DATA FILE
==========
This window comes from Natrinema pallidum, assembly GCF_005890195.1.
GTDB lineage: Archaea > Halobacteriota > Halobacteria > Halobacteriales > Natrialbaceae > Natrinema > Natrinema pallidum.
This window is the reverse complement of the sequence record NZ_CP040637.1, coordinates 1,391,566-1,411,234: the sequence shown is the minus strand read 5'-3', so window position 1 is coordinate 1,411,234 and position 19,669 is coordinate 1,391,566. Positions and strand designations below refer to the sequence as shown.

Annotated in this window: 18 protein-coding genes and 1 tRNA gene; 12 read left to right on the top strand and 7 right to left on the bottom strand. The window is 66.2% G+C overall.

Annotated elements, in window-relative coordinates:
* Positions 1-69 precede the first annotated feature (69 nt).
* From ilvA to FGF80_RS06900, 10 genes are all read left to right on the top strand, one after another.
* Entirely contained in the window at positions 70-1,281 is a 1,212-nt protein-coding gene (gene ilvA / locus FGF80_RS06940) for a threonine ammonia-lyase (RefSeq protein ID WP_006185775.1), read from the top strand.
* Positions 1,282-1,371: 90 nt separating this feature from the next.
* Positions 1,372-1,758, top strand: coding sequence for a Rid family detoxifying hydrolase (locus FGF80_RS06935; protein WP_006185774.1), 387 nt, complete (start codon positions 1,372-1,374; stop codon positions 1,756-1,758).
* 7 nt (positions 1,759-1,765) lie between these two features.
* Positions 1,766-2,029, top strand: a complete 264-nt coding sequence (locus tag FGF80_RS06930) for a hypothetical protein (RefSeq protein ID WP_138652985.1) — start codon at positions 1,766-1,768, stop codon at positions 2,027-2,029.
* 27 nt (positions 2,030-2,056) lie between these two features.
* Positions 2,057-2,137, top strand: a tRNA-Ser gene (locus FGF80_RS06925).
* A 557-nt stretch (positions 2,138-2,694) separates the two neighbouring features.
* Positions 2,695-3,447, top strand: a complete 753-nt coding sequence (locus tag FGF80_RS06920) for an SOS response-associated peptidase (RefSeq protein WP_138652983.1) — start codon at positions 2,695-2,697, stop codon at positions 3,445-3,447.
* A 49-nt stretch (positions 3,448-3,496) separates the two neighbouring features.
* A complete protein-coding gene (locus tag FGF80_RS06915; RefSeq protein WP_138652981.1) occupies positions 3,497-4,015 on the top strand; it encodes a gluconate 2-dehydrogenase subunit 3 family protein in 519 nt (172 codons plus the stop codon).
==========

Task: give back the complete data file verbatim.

This window comes from Natrinema pallidum, assembly GCF_005890195.1.
GTDB lineage: Archaea > Halobacteriota > Halobacteria > Halobacteriales > Natrialbaceae > Natrinema > Natrinema pallidum.
This window is the reverse complement of the sequence record NZ_CP040637.1, coordinates 1,391,566-1,411,234: the sequence shown is the minus strand read 5'-3', so window position 1 is coordinate 1,411,234 and position 19,669 is coordinate 1,391,566. Positions and strand designations below refer to the sequence as shown.

Annotated in this window: 18 protein-coding genes and 1 tRNA gene; 12 read left to right on the top strand and 7 right to left on the bottom strand. The window is 66.2% G+C overall.

Annotated elements, in window-relative coordinates:
* Positions 1-69 precede the first annotated feature (69 nt).
* From ilvA to FGF80_RS06900, 10 genes are all read left to right on the top strand, one after another.
* Entirely contained in the window at positions 70-1,281 is a 1,212-nt protein-coding gene (gene ilvA / locus FGF80_RS06940) for a threonine ammonia-lyase (RefSeq protein ID WP_006185775.1), read from the top strand.
* Positions 1,282-1,371: 90 nt separating this feature from the next.
* Positions 1,372-1,758, top strand: coding sequence for a Rid family detoxifying hydrolase (locus FGF80_RS06935; protein WP_006185774.1), 387 nt, complete (start codon positions 1,372-1,374; stop codon positions 1,756-1,758).
* 7 nt (positions 1,759-1,765) lie between these two features.
* Positions 1,766-2,029, top strand: a complete 264-nt coding sequence (locus tag FGF80_RS06930) for a hypothetical protein (RefSeq protein ID WP_138652985.1) — start codon at positions 1,766-1,768, stop codon at positions 2,027-2,029.
* 27 nt (positions 2,030-2,056) lie between these two features.
* Positions 2,057-2,137, top strand: a tRNA-Ser gene (locus FGF80_RS06925).
* A 557-nt stretch (positions 2,138-2,694) separates the two neighbouring features.
* Positions 2,695-3,447, top strand: a complete 753-nt coding sequence (locus tag FGF80_RS06920) for an SOS response-associated peptidase (RefSeq protein WP_138652983.1) — start codon at positions 2,695-2,697, stop codon at positions 3,445-3,447.
* A 49-nt stretch (positions 3,448-3,496) separates the two neighbouring features.
* A complete protein-coding gene (locus tag FGF80_RS06915; RefSeq protein WP_138652981.1) occupies positions 3,497-4,015 on the top strand; it encodes a gluconate 2-dehydrogenase subunit 3 family protein in 519 nt (172 codons plus the stop codon).